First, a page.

By: Raymond Cohen  | 

Thriving in the Face of Adversity: A Lesson from the YU Student Body

There is no doubt that Yeshiva has struggled from a public relations perspective over the last couple of years. Headlines from 2014 proclaiming Yeshiva’s $150 million annual deficit and half a billion dollar endowment contraction, combined with Moody’s downgrade of the University's credit rating to junk status have marred the school’s reputation as a leading academic institution and have at times called the school’s survival into question. This past year’s faculty votes of no confidence and student petitions have bolstered the notion that Yeshiva is on the brink of colossal failure.

From a student’s perspective, buying in to the narrative of a University defined by its financial woes is all too tempting. Burdened with the pressures of deciding our futures and forging our own path, students here can easily opt to fold their hand and choose from a plethora of excuses as to why they didn’t achieve their personal short-term or long-term goals. Many students here have indeed fallen into the trap of playing victim to the school’s circumstances to compensate for their personal failures.

Yet a closer look at Yeshiva reveals a portrait not nearly as unpleasant as the headlines paint it out to be. George Eliot taught us not to judge a book by its cover and in the words of our Sages, “Do not look at the vessel, rather examine what is inside of it.” Inside of YU is a student body with vision, resilience and an entrepreneurial spirit, largely unwilling to be deterred by the rhetoric that surrounds them. YU provides the students with fertile soil for grassroots initiatives; the institution enables us create our own experience, and we respond in kind by taking advantage of the opportunities that exist.

For example, students who wanted to sharpen their understanding of financial markets founded the YU Investment Club (YUIC) and created an educational platform for investing. The club quickly grew to become one of the most popular and active clubs on campus and has hosted several multi-billion dollar hedge fund managers.

A student who wanted to spice up the Miztva of bikkur holim founded Music Vs. The club-turned-organization now has 31 chapters internationally where people gather together to visit the sick and elderly, using the universal language of music to create a warm atmosphere.

Other students have sought to use technology to bring Torah to the world and have started initiatives such as En Minutos and Torah Exchange, utilizing digital media to produce relatable bits of torah. As well, Halachipedia, a website founded by YU students and guided by Roshei Yeshiva, provides an easy-to-use resource for practical halachic questions. The site currently has 500 pages and over 10,000 footnotes.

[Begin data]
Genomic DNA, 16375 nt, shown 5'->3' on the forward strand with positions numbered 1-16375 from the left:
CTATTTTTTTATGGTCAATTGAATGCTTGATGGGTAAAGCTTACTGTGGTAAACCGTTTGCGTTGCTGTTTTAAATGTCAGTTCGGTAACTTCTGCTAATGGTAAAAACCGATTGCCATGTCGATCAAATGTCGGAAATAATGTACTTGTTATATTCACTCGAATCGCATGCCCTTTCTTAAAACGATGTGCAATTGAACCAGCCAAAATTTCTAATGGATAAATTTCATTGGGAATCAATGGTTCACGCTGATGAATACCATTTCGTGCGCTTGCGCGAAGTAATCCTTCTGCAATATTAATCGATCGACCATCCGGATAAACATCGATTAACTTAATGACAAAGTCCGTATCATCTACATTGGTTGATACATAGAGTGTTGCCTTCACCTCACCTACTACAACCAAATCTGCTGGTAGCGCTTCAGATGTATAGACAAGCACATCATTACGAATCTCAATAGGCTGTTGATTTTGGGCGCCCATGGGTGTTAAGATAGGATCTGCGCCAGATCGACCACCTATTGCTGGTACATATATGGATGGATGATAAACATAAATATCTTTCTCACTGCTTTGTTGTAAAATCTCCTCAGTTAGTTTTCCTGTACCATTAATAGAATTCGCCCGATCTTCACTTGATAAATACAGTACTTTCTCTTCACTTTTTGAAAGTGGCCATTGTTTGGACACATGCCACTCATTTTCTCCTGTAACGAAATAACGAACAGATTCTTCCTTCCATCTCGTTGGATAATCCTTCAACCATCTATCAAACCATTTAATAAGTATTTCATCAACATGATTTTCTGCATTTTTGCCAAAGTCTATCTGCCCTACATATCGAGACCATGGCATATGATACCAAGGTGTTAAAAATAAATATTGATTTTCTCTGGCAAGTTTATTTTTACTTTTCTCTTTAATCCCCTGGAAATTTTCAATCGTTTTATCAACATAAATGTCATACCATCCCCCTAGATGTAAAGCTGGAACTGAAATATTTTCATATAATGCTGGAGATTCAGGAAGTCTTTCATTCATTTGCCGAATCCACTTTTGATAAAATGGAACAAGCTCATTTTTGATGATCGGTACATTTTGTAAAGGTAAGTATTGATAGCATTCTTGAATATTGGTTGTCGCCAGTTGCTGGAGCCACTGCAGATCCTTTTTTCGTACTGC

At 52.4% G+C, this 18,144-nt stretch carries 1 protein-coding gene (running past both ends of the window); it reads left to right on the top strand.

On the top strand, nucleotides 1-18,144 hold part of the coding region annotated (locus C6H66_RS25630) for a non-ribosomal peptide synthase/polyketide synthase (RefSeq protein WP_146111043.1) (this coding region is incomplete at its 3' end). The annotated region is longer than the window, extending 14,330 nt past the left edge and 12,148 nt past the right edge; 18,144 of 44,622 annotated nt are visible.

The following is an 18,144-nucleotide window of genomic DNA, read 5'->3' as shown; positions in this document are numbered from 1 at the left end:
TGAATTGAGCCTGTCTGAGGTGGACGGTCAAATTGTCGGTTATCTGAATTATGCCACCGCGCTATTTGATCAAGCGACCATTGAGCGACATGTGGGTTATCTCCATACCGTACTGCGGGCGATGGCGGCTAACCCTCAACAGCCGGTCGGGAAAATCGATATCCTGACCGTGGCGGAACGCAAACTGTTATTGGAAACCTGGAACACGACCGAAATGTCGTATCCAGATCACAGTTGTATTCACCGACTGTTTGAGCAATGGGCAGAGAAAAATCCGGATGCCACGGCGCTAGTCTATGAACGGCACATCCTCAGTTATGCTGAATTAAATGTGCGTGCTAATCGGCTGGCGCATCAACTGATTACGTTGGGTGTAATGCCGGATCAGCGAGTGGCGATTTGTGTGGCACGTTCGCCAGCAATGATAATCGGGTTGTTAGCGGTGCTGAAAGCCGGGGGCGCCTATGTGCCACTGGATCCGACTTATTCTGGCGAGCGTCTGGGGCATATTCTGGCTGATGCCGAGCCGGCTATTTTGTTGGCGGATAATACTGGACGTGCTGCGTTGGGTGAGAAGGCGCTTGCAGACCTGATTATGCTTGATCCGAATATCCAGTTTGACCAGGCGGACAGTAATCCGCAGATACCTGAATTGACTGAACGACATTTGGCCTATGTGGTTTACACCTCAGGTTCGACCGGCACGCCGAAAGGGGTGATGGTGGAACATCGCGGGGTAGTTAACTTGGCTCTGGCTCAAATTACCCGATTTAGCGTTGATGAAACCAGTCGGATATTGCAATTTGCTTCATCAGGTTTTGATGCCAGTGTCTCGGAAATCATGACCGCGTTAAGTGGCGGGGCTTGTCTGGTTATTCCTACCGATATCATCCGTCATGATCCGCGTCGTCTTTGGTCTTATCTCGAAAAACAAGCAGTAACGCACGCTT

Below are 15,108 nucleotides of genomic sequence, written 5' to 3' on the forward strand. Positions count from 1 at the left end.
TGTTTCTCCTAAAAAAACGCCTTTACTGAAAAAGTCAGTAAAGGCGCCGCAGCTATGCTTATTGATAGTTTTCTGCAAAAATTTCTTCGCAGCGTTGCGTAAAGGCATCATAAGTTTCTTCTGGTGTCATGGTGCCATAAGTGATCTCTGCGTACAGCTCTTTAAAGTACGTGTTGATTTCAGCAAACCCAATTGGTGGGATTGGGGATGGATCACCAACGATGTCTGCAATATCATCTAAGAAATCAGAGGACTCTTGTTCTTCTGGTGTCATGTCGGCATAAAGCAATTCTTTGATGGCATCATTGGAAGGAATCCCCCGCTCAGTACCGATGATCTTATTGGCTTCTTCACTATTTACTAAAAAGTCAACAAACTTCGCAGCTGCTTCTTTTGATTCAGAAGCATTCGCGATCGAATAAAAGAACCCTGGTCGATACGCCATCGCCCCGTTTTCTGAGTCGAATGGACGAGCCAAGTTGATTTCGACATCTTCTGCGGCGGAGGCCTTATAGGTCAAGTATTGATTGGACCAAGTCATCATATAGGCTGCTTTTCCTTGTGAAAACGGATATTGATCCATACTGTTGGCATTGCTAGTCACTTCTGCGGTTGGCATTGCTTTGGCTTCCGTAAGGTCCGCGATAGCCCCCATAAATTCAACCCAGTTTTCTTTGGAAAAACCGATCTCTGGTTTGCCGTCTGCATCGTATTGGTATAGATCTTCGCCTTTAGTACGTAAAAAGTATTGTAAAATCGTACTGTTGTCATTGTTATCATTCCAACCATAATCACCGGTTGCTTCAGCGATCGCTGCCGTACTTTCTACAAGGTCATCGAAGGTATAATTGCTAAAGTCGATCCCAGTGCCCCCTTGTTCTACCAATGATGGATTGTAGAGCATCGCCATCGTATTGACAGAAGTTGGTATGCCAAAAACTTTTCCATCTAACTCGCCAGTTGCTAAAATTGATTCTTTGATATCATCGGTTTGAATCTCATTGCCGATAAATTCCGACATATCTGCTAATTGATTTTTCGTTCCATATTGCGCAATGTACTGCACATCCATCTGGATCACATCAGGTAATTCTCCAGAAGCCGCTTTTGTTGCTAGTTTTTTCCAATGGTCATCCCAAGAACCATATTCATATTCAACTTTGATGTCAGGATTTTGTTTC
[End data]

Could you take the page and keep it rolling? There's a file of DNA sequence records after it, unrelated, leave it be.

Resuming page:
My intention is not to list every initiative at YU in the last couple of years (that would be beyond the scope of this editorial), but rather to demonstrate the fact that success is alive and well at Yeshiva and that it is up to us, the student body, to convert our dreams into reality.

As founder of The Commentator’s business section I can attest to the feeling of fulfillment that comes with executing a vision. Around two years ago, I felt very strongly that business students needed a platform for expression at YU. I started to do research, met with the deans of the business school and spoke with some of the student leaders on campus to get an idea of how I could go about giving Sy Syms students a voice. Through what was initially a request for advice, I met with some of The Commentator’s board members and we mutually agreed to create the business section.

Having a business section has enabled students interested in business to simultaneously pursue and write about their passions. Some have written about Israeli business, others have focused on entrepreneurship, accounting, finance and nonprofit. This year alone, the business section has been quoted in Bloomberg Business and received private accolades from a partner at PwC and the CEO of the UJF’s Jewish National Fund -- achievements far beyond what I had imagined.

I’ve had the opportunity to meet with some unbelievable personalities who serve as senior executives in fields such as law, finance, healthcare, real estate, human resources and nonprofits. Despite their demanding schedules, these YU alumni were full of insight and advice about how to succeed in business and all voluntarily went out of their way to ask if they could help me from a networking perspective. These alumni carried themselves with the fiery spirit that I have described.

To my fellow students who are just starting out: although their will be no shortage of opportunity to assign blame to the administration, as Dale Carnegie would say, ‘do not criticize, condemn or complain.’ You have more control over your situation than you think. If you feel what you perceive as a void at YU, it is up to you to speak up and take initiative, it is in your hands to write the story that you wish to read. YU may not have a stellar reputation, but it has character, and amending the words of Peter Drucker, character eats reputation for breakfast.